Some time ago, I offered some observations about how to value the diminution in property value caused by contamination.  I examined in particular the case of a property where someone other than the landowner had the obligation to clean up.  All of this was motivated by the Pennsylvania Commonwealth Court’ decision in Harley-Davidson’s long-running property tax appeal.

In September, the Pennsylvania Supreme Court ruled on the case.  Harley-Davidson Motor Co. v. Springettsbury Twp., No. 82 MAP 2014 (Pa. Sept. 29, 2015).  That formed the subject of my October environmental practice column in the Pennsylvania Law Weekly.  Interestingly, the Supreme Court appears to endorse a reduction in property value for property tax purposes on account of “stigma.”  The court’s notion of stigma is not tied to the expected costs to cure or the (negative) value of any restrictions on use.  This is a deduction to take account of the fact that the property just is not quite right, even though someone other than the landowner has to satisfy the regulators with any clean up.  In that case, the assessed value was reduced by 5% to account for stigma, and in a non-industrial context the court implied that it might endorse a large deduction.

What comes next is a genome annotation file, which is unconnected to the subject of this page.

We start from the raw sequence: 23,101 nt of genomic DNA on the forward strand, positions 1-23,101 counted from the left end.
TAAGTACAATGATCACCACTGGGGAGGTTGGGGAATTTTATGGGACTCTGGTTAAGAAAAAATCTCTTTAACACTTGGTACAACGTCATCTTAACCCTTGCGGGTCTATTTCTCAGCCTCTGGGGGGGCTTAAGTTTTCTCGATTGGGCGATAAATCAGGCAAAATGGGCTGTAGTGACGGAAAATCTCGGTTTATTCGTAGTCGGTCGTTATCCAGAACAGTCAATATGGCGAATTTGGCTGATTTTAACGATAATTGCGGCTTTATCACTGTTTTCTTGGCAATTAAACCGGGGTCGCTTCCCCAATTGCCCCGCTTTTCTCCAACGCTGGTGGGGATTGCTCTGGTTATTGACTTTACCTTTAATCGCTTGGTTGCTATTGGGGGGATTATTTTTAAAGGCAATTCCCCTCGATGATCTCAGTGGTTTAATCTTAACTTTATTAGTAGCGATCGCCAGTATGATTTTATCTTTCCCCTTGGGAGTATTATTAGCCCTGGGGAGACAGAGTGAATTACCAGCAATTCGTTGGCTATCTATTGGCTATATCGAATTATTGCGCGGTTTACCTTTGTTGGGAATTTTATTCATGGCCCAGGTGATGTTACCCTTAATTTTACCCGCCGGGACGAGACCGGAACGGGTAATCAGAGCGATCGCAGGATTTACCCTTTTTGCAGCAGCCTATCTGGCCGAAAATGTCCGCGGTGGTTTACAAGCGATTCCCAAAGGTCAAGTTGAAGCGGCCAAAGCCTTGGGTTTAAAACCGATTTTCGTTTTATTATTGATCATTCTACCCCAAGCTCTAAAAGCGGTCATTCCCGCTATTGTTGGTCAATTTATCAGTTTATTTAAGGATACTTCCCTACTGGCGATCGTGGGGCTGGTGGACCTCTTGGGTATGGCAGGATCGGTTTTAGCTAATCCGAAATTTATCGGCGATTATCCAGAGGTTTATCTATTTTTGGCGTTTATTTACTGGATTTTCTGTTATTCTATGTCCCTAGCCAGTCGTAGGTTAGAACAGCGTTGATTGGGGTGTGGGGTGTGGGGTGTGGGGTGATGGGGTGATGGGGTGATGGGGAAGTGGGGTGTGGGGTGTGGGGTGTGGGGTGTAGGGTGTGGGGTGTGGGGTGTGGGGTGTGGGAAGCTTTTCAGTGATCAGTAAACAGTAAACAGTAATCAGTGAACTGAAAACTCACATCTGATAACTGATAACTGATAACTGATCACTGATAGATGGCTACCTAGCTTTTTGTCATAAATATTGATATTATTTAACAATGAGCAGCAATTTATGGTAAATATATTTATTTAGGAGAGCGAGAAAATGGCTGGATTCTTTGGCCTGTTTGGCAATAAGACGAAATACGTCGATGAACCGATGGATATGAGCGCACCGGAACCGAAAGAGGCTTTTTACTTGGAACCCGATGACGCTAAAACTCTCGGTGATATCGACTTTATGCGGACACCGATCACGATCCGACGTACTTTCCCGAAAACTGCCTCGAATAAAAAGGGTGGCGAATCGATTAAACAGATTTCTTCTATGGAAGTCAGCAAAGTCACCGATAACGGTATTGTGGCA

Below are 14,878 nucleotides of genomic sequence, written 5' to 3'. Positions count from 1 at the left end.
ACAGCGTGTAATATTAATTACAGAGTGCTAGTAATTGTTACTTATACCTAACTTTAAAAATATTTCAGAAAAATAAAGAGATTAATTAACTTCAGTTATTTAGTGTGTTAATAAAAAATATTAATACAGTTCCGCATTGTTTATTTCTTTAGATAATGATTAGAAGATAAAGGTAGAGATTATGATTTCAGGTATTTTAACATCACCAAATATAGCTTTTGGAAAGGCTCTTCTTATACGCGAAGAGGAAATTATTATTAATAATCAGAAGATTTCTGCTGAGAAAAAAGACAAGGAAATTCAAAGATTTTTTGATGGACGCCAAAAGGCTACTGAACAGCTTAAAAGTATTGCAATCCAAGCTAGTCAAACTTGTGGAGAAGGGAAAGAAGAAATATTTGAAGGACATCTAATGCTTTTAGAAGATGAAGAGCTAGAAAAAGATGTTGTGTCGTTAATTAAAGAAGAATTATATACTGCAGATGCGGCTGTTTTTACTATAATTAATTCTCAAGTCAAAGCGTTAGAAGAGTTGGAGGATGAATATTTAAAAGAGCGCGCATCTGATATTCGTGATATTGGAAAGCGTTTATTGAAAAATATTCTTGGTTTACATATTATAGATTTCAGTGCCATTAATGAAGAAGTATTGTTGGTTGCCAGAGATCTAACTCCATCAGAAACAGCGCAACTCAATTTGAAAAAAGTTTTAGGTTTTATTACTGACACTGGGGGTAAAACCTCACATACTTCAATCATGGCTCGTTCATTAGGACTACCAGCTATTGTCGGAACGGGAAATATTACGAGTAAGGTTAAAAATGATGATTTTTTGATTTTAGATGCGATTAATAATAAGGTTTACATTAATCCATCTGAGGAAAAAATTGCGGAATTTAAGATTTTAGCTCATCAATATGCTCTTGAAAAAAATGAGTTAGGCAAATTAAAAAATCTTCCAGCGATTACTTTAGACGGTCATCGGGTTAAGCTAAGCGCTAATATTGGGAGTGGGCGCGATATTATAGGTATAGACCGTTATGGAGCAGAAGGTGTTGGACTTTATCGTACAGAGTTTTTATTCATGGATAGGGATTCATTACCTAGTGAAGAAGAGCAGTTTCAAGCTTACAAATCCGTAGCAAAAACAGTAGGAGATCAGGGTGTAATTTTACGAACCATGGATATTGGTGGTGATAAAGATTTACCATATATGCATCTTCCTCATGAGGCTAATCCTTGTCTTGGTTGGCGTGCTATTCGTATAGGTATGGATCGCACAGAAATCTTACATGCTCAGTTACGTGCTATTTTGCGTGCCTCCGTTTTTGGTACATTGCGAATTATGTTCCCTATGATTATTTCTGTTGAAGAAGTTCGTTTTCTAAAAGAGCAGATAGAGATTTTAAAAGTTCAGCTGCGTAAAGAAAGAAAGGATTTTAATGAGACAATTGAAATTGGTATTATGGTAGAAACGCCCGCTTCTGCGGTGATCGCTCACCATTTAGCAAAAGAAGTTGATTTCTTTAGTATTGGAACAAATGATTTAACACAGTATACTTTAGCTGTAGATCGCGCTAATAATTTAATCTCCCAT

Read Further Thoughts on Valuing Contaminated Property, 38 Pa. L. Weekly 972 (Oct. 20, 2015), by clicking here.